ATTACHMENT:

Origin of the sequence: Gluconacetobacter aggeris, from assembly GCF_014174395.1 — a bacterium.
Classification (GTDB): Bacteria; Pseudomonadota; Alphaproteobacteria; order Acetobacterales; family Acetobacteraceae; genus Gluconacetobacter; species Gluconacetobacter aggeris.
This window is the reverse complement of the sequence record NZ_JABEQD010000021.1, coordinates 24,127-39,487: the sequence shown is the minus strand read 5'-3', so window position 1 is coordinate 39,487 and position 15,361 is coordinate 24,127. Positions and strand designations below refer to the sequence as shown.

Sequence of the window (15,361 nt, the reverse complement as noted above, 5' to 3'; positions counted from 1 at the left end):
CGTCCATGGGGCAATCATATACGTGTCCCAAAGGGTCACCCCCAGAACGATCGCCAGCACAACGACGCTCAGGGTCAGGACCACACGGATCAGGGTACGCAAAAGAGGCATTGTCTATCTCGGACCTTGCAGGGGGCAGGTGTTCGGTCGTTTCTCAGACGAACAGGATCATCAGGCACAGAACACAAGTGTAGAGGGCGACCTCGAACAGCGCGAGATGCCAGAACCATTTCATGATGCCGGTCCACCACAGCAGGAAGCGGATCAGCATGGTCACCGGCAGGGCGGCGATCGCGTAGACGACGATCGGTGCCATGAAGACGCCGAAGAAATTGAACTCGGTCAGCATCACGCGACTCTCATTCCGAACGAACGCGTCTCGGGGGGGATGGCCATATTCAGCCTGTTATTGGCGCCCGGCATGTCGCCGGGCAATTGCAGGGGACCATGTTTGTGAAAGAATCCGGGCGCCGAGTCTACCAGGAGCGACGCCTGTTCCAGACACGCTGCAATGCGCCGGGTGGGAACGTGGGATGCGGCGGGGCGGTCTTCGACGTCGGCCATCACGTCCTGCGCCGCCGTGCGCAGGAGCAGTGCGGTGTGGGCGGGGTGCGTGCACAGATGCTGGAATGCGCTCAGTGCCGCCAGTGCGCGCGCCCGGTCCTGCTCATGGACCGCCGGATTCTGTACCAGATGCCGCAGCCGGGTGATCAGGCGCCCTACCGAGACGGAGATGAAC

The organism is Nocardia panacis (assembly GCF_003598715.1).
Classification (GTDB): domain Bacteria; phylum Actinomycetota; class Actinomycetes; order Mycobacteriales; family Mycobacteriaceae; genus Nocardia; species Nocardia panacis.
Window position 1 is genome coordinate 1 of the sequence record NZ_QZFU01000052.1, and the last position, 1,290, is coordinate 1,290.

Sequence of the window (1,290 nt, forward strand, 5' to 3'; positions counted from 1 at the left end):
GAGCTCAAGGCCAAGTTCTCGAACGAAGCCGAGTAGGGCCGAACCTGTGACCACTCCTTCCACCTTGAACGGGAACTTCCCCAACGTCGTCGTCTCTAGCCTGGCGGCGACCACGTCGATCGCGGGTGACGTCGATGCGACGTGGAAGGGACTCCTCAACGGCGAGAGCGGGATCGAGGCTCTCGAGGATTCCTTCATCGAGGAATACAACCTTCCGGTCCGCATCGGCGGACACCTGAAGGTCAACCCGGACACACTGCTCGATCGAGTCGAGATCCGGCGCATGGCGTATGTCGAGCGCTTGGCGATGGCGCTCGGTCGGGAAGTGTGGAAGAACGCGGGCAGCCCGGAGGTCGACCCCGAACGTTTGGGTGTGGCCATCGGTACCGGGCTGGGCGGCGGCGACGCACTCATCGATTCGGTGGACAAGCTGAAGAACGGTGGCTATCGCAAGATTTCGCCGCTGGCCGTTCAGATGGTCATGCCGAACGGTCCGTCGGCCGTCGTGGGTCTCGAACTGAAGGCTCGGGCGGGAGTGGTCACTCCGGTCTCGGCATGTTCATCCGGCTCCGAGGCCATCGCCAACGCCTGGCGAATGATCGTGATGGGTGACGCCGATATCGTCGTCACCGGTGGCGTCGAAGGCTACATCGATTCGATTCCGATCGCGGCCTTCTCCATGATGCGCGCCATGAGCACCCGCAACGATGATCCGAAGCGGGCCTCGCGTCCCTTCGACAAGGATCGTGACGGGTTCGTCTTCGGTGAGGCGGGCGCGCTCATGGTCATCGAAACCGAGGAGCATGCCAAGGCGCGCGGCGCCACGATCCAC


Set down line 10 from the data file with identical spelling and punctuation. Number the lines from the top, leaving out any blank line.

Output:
GAGCTCAAGGCCAAGTTCTCGAACGAAGCCGAGTAGGGCCGAACCTGTGACCACTCCTTCCACCTTGAACGGGAACTTCCCCAACGTCGTCGTCTCTAGCCTGGCGGCGACCACGTCGATCGCGGGTGACGTCGATGCGACGTGGAAGGGACTCCTCAACGGCGAGAGCGGGATCGAGGCTCTCGAGGATTCCTTCATCGAGGAATACAACCTTCCGGTCCGCATCGGCGGACACCTGAAGGTCAACCCGGACACACTGCTCGATCGAGTCGAGATCCGGCGCATGGCGTATGTCGAGCGCTTGGCGATGGCGCTCGGTCGGGAAGTGTGGAAGAACGCGGGCAGCCCGGAGGTCGACCCCGAACGTTTGGGTGTGGCCATCGGTACCGGGCTGGGCGGCGGCGACGCACTCATCGATTCGGTGGACAAGCTGAAGAACGGTGGCTATCGCAAGATTTCGCCGCTGGCCGTTCAGATGGTCATGCCGAACGGTCCGTCGGCCGTCGTGGGTCTCGAACTGAAGGCTCGGGCGGGAGTGGTCACTCCGGTCTCGGCATGTTCATCCGGCTCCGAGGCCATCGCCAACGCCTGGCGAATGATCGTGATGGGTGACGCCGATATCGTCGTCACCGGTGGCGTCGAAGGCTACATCGATTCGATTCCGATCGCGGCCTTCTCCATGATGCGCGCCATGAGCACCCGCAACGATGATCCGAAGCGGGCCTCGCGTCCCTTCGACAAGGATCGTGACGGGTTCGTCTTCGGTGAGGCGGGCGCGCTCATGGTCATCGAAACCGAGGAGCATGCCAAGGCGCGCGGCGCCACGATCCAC